TANNER, Ala. (WHNT) — A non-profit that recently put down roots in North Alabama is preparing to respond ahead of Hurricane Ian.

Mercy Chefs, a non-profit that formed in the aftermath of hurricane Katrina, serves restaurant quality meals in times of disaster.

“We focus on the people, getting down on an eye to eye level with folks that have lost everything,” says founder and CEO Gary LeBlanc.

The organization is leaving their new storehouse in Tanner, Ala. for the first time to travel to Florida to feed victims, volunteers and first responders in the aftermath of hurricane Ian.

Mercy Chefs Founder Gary LeBlanc is from New Orleans. He says after Hurricane Katrina, he realized there had to be a better way to feed people in times of disaster.

“New Orleans was my hometown and I went down and volunteered with a bunch of other groups and I just thought there was a better way to feed people that had just had the worst day of their lives,” says LeBlanc.

Over 16 years, the organization has responded to over 160 disasters in 27 states, and 11 foreign countries and served 22 million meals.

“We find that brings that small sense of normalcy to be able to gather as a family around a meal and for many of them it will be the first time they take a moment and contemplate what has just happened to them,” says LeBlanc.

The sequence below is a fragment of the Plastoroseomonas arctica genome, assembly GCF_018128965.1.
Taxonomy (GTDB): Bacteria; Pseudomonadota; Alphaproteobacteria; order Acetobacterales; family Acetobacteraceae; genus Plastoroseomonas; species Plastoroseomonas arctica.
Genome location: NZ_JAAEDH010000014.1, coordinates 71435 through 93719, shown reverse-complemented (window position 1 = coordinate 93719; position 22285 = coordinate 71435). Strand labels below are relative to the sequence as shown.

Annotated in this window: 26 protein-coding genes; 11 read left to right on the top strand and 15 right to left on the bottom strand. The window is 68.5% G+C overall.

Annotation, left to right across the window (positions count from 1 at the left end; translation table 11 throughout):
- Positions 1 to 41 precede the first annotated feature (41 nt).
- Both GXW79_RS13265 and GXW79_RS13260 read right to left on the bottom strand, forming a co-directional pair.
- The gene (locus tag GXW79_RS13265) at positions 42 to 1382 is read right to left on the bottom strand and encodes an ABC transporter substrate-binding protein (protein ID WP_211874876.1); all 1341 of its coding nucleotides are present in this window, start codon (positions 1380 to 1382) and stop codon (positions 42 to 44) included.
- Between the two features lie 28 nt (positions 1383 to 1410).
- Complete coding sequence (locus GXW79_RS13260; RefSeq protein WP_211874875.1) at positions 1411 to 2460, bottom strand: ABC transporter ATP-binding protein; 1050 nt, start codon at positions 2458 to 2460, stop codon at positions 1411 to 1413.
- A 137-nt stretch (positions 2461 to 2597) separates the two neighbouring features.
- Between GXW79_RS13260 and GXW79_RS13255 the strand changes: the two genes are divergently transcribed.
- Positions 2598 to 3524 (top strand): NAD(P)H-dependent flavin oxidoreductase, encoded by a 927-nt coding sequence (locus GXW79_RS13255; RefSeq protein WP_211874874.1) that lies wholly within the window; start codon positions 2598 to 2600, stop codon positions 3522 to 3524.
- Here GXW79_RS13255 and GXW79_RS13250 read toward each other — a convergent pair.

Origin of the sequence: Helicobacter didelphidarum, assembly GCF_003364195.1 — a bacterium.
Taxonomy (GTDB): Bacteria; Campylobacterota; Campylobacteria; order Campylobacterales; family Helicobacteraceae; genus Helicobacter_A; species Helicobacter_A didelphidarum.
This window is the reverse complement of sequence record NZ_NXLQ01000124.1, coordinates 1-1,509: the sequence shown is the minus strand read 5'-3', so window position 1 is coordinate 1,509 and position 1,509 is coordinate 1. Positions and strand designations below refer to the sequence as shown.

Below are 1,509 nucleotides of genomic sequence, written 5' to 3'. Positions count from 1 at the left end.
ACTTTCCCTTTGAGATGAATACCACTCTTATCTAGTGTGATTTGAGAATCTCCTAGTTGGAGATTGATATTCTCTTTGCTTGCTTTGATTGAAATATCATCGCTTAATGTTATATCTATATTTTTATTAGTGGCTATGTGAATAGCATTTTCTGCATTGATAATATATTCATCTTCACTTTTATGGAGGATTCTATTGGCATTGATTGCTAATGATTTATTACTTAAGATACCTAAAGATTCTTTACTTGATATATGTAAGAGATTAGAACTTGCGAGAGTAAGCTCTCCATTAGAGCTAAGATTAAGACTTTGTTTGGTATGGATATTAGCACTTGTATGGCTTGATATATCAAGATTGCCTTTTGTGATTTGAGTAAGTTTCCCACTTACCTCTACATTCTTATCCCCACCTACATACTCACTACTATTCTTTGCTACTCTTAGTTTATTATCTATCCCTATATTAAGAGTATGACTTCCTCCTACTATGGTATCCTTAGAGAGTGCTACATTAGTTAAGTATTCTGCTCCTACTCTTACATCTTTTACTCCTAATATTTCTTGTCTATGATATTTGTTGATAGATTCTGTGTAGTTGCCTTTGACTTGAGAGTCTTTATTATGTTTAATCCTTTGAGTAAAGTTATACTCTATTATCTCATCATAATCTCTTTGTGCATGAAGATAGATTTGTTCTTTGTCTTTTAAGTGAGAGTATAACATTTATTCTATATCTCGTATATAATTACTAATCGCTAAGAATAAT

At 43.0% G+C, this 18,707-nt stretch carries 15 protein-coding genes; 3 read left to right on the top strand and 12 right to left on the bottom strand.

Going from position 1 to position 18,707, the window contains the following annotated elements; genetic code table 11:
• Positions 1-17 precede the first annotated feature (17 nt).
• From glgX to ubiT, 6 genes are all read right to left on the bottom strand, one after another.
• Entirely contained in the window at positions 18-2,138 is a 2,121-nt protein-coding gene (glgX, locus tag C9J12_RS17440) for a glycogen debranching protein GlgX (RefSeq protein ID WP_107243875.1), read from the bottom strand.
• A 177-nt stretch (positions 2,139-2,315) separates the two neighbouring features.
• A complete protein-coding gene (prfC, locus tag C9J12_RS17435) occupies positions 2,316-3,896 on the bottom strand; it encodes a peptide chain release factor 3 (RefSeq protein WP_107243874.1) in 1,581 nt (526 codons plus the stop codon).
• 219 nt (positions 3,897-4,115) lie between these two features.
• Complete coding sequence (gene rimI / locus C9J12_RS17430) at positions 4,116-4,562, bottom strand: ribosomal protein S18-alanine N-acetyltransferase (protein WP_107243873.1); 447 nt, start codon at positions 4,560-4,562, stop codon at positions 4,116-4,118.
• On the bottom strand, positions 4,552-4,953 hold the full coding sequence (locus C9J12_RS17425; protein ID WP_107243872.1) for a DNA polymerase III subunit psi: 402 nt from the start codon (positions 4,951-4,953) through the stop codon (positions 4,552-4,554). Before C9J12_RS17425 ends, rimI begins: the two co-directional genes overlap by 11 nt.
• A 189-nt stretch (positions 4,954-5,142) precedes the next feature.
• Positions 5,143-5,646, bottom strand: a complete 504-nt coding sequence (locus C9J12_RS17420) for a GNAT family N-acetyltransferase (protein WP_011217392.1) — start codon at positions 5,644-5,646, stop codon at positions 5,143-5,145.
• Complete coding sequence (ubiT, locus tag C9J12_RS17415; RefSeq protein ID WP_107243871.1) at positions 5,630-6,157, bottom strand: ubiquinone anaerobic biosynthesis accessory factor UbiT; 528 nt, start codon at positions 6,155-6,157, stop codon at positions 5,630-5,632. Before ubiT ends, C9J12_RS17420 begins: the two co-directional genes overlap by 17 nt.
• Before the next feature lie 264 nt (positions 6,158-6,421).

Now, part of that work will be dispatched from a new storehouse in Tanner.

“We have equipment here,” says LeBlanc. “We have one mobile kitchen that just left here today. We have a refrigerator truck that left today. They rest of the equipment all pulls out tomorrow with another of our very large kitchens.”

Leblanc says the storehouse provides a place to hold food, water, and equipment.

“From this part of Alabama, we can reach anywhere in the eastern us that we need to get to. It’s a very strategic location for us,” says LeBlanc.

The Mercy Chefs team just returned from helping in Puerto Ricco and is getting ready to deploy again. They will pre-stage just out of the storm track standing ready to feed victims, volunteers, and first responders. They expect to serve 10 to 15 thousand meals daily.

“We will be on the ground cooking within 12 hours of when the wind gets below 40 miles per hour,” says LeBlanc.